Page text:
Here we are in the dog days of summer. To beat the heat and crowds Iíve been spending a lot of time in the Beartooths. Usually I find a spot up in the rocks out of sight of the highway and see what materializes.
Usually after a few minutes pika will start emerging from their rock tunnels. With suspicion they watch me carefully before venturing out to start their daily duties. Some scurry to stands of grasses for a bath in the morning dew. Others begin gathering sedges and tiny alpine flowers to add to their grass piles.
Across the steep gorges, mountain goats climb the shear cliffs in search of browse. A few days ago two young billies worked their way up to a snow field where they romped and slid in the soft white. Then today I was photographing a pika when a mountain goat kid suddenly appeared just above. In the next few moments he was joined by three more kids and four shaggy nannies. For an hour we hung out together. One nanny was especially curious about the pika that continued to gather grass.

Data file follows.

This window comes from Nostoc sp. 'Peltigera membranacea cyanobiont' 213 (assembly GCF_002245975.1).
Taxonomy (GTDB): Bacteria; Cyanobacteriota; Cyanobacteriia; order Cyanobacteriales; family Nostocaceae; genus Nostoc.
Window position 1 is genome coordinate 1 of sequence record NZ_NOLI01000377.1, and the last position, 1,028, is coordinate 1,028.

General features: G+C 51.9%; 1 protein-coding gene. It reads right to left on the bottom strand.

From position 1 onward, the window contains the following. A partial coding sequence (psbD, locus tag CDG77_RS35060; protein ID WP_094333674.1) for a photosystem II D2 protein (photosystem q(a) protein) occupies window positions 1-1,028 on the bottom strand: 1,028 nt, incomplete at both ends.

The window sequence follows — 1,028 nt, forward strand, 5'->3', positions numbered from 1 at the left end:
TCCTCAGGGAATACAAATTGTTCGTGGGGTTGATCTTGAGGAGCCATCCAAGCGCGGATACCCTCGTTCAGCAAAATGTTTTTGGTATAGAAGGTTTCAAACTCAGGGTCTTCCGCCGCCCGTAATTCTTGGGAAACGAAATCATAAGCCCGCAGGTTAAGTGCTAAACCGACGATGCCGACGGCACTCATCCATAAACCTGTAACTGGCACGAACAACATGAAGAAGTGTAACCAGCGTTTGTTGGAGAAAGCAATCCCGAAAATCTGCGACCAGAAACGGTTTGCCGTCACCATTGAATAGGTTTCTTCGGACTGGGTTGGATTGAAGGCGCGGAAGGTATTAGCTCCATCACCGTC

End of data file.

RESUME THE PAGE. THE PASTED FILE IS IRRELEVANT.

A weasel appeared at my feet. Instantly all the pika vanished. The weasel popped in and out of the rocks around me, then moved off across the rocky slope. A large marmot climbed a rock and watched until the little predator disappeared. It was twenty minutes before the pika emerged again. The goats worked their way down to hidden ledges below me. I could hear rocks falling but could no longer see them. The whole mountainside suddenly erupted with pika alarm calls as a prairie falcon glided by.
Itís not wolves and grizzlies roaming the valley for elk and bison, but to me itís just as rewarding. This high alpine community has many secrets to reveal for anyone willing to exude a little patience.